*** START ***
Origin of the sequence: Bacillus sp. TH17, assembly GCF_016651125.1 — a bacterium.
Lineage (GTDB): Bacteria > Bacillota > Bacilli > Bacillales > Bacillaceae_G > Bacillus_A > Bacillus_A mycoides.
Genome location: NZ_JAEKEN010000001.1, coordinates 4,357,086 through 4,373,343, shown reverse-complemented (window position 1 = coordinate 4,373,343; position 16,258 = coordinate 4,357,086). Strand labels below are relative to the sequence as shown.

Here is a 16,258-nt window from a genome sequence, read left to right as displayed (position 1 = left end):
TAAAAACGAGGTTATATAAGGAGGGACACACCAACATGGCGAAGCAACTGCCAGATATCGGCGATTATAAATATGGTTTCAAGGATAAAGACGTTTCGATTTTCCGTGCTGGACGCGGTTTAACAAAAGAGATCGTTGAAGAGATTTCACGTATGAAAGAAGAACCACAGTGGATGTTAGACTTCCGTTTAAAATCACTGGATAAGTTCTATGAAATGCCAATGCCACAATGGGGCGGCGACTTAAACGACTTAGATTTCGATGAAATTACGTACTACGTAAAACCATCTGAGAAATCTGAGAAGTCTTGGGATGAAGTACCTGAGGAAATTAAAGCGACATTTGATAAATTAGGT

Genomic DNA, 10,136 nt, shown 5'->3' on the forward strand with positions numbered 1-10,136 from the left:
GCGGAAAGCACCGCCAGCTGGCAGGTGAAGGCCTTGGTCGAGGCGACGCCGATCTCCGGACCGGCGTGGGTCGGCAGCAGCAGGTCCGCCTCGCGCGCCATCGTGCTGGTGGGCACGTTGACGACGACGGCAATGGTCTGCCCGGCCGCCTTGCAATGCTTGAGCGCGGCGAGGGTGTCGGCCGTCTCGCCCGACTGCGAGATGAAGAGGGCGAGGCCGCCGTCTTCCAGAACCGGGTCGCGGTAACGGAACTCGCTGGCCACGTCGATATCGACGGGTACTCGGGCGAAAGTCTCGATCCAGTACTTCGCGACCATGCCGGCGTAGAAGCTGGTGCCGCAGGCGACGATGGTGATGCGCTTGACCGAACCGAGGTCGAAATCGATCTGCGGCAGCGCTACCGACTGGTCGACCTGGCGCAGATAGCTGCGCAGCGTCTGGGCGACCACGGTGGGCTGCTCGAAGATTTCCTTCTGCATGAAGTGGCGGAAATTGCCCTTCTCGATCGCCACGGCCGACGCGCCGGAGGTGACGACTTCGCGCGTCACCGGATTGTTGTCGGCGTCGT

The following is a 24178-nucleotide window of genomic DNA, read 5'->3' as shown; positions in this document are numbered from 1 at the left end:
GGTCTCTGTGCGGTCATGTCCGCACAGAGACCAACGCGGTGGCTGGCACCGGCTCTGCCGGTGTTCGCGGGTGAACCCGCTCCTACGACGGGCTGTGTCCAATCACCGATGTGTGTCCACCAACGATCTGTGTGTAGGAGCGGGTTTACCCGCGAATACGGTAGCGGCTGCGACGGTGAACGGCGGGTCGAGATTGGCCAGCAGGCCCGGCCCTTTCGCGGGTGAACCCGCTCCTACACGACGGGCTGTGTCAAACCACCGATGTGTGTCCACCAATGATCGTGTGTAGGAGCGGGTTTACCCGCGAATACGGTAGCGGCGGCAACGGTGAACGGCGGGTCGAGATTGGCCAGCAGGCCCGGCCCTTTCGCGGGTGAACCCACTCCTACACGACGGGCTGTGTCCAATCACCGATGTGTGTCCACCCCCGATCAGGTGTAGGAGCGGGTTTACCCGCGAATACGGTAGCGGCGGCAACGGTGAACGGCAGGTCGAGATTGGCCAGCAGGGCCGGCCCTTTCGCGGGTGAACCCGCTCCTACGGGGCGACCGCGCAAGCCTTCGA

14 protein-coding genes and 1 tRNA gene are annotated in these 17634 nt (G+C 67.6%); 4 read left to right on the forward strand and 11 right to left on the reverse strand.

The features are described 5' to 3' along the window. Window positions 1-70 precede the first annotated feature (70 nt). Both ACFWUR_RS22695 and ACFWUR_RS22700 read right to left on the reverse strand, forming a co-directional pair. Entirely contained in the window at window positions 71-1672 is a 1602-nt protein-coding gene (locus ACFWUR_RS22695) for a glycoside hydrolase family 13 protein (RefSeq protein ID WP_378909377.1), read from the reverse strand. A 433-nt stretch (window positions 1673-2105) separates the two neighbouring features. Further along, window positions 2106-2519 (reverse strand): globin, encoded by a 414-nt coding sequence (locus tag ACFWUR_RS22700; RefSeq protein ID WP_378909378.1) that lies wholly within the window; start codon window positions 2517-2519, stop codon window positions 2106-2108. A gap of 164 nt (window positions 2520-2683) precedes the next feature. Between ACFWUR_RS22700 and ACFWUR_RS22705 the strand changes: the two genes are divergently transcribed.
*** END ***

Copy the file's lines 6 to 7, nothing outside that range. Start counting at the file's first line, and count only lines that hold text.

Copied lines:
Genomic DNA, 10,136 nt, shown 5'->3' on the forward strand with positions numbered 1-10,136 from the left:
GCGGAAAGCACCGCCAGCTGGCAGGTGAAGGCCTTGGTCGAGGCGACGCCGATCTCCGGACCGGCGTGGGTCGGCAGCAGCAGGTCCGCCTCGCGCGCCATCGTGCTGGTGGGCACGTTGACGACGACGGCAATGGTCTGCCCGGCCGCCTTGCAATGCTTGAGCGCGGCGAGGGTGTCGGCCGTCTCGCCCGACTGCGAGATGAAGAGGGCGAGGCCGCCGTCTTCCAGAACCGGGTCGCGGTAACGGAACTCGCTGGCCACGTCGATATCGACGGGTACTCGGGCGAAAGTCTCGATCCAGTACTTCGCGACCATGCCGGCGTAGAAGCTGGTGCCGCAGGCGACGATGGTGATGCGCTTGACCGAACCGAGGTCGAAATCGATCTGCGGCAGCGCTACCGACTGGTCGACCTGGCGCAGATAGCTGCGCAGCGTCTGGGCGACCACGGTGGGCTGCTCGAAGATTTCCTTCTGCATGAAGTGGCGGAAATTGCCCTTCTCGATCGCCACGGCCGACGCGCCGGAGGTGACGACTTCGCGCGTCACCGGATTGTTGTCGGCGTCGT